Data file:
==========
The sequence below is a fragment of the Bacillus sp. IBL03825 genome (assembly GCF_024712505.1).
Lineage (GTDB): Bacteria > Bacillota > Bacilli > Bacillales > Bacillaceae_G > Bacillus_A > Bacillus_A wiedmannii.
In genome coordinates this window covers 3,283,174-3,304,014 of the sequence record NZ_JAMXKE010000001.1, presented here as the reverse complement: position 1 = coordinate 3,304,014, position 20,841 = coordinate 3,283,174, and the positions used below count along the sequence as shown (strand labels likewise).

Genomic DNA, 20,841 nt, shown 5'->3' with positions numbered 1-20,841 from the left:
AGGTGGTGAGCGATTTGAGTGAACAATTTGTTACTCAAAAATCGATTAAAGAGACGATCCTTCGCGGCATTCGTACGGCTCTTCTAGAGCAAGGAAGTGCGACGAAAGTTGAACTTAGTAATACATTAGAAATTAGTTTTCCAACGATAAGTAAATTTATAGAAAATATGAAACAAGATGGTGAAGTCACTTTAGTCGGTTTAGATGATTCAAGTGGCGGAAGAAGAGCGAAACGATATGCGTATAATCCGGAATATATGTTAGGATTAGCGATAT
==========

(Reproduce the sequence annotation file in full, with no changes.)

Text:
The sequence below is a fragment of the Bacillus sp. IBL03825 genome (assembly GCF_024712505.1).
Lineage (GTDB): Bacteria > Bacillota > Bacilli > Bacillales > Bacillaceae_G > Bacillus_A > Bacillus_A wiedmannii.
In genome coordinates this window covers 3,283,174-3,304,014 of the sequence record NZ_JAMXKE010000001.1, presented here as the reverse complement: position 1 = coordinate 3,304,014, position 20,841 = coordinate 3,283,174, and the positions used below count along the sequence as shown (strand labels likewise).

Genomic DNA, 20,841 nt, shown 5'->3' with positions numbered 1-20,841 from the left:
AGGTGGTGAGCGATTTGAGTGAACAATTTGTTACTCAAAAATCGATTAAAGAGACGATCCTTCGCGGCATTCGTACGGCTCTTCTAGAGCAAGGAAGTGCGACGAAAGTTGAACTTAGTAATACATTAGAAATTAGTTTTCCAACGATAAGTAAATTTATAGAAAATATGAAACAAGATGGTGAAGTCACTTTAGTCGGTTTAGATGATTCAAGTGGCGGAAGAAGAGCGAAACGATATGCGTATAATCCGGAATATATGTTAGGATTAGCGATAT